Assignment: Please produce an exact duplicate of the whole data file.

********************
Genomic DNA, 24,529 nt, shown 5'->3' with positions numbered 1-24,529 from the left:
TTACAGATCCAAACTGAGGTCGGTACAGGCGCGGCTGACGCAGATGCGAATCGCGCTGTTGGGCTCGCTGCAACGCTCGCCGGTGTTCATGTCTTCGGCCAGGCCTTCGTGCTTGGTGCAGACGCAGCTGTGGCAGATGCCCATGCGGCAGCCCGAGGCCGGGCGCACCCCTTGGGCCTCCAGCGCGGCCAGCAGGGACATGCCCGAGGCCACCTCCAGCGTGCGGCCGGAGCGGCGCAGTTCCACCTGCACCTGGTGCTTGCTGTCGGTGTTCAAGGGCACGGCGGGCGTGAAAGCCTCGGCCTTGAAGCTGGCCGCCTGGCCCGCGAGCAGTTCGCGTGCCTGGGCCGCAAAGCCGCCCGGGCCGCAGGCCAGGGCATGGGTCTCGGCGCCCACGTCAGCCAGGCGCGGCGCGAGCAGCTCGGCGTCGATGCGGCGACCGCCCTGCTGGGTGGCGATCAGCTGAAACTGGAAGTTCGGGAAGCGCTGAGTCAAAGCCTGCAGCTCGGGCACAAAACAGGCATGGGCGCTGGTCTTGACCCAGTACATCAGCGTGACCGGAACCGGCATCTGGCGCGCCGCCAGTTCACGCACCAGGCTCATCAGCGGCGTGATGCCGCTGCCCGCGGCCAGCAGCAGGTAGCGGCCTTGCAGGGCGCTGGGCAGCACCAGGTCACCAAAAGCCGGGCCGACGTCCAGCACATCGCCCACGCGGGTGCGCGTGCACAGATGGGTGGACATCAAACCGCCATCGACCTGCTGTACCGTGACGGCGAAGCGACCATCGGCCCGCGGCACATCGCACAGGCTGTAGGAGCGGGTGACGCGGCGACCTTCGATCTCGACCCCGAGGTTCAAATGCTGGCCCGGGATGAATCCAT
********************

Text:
Genomic DNA, 24,529 nt, shown 5'->3' with positions numbered 1-24,529 from the left:
TTACAGATCCAAACTGAGGTCGGTACAGGCGCGGCTGACGCAGATGCGAATCGCGCTGTTGGGCTCGCTGCAACGCTCGCCGGTGTTCATGTCTTCGGCCAGGCCTTCGTGCTTGGTGCAGACGCAGCTGTGGCAGATGCCCATGCGGCAGCCCGAGGCCGGGCGCACCCCTTGGGCCTCCAGCGCGGCCAGCAGGGACATGCCCGAGGCCACCTCCAGCGTGCGGCCGGAGCGGCGCAGTTCCACCTGCACCTGGTGCTTGCTGTCGGTGTTCAAGGGCACGGCGGGCGTGAAAGCCTCGGCCTTGAAGCTGGCCGCCTGGCCCGCGAGCAGTTCGCGTGCCTGGGCCGCAAAGCCGCCCGGGCCGCAGGCCAGGGCATGGGTCTCGGCGCCCACGTCAGCCAGGCGCGGCGCGAGCAGCTCGGCGTCGATGCGGCGACCGCCCTGCTGGGTGGCGATCAGCTGAAACTGGAAGTTCGGGAAGCGCTGAGTCAAAGCCTGCAGCTCGGGCACAAAACAGGCATGGGCGCTGGTCTTGACCCAGTACATCAGCGTGACCGGAACCGGCATCTGGCGCGCCGCCAGTTCACGCACCAGGCTCATCAGCGGCGTGATGCCGCTGCCCGCGGCCAGCAGCAGGTAGCGGCCTTGCAGGGCGCTGGGCAGCACCAGGTCACCAAAAGCCGGGCCGACGTCCAGCACATCGCCCACGCGGGTGCGCGTGCACAGATGGGTGGACATCAAACCGCCATCGACCTGCTGTACCGTGACGGCGAAGCGACCATCGGCCCGCGGCACATCGCACAGGCTGTAGGAGCGGGTGACGCGGCGACCTTCGATCTCGACCCCGAGGTTCAAATGCTGGCCCGGGATGAATCCAT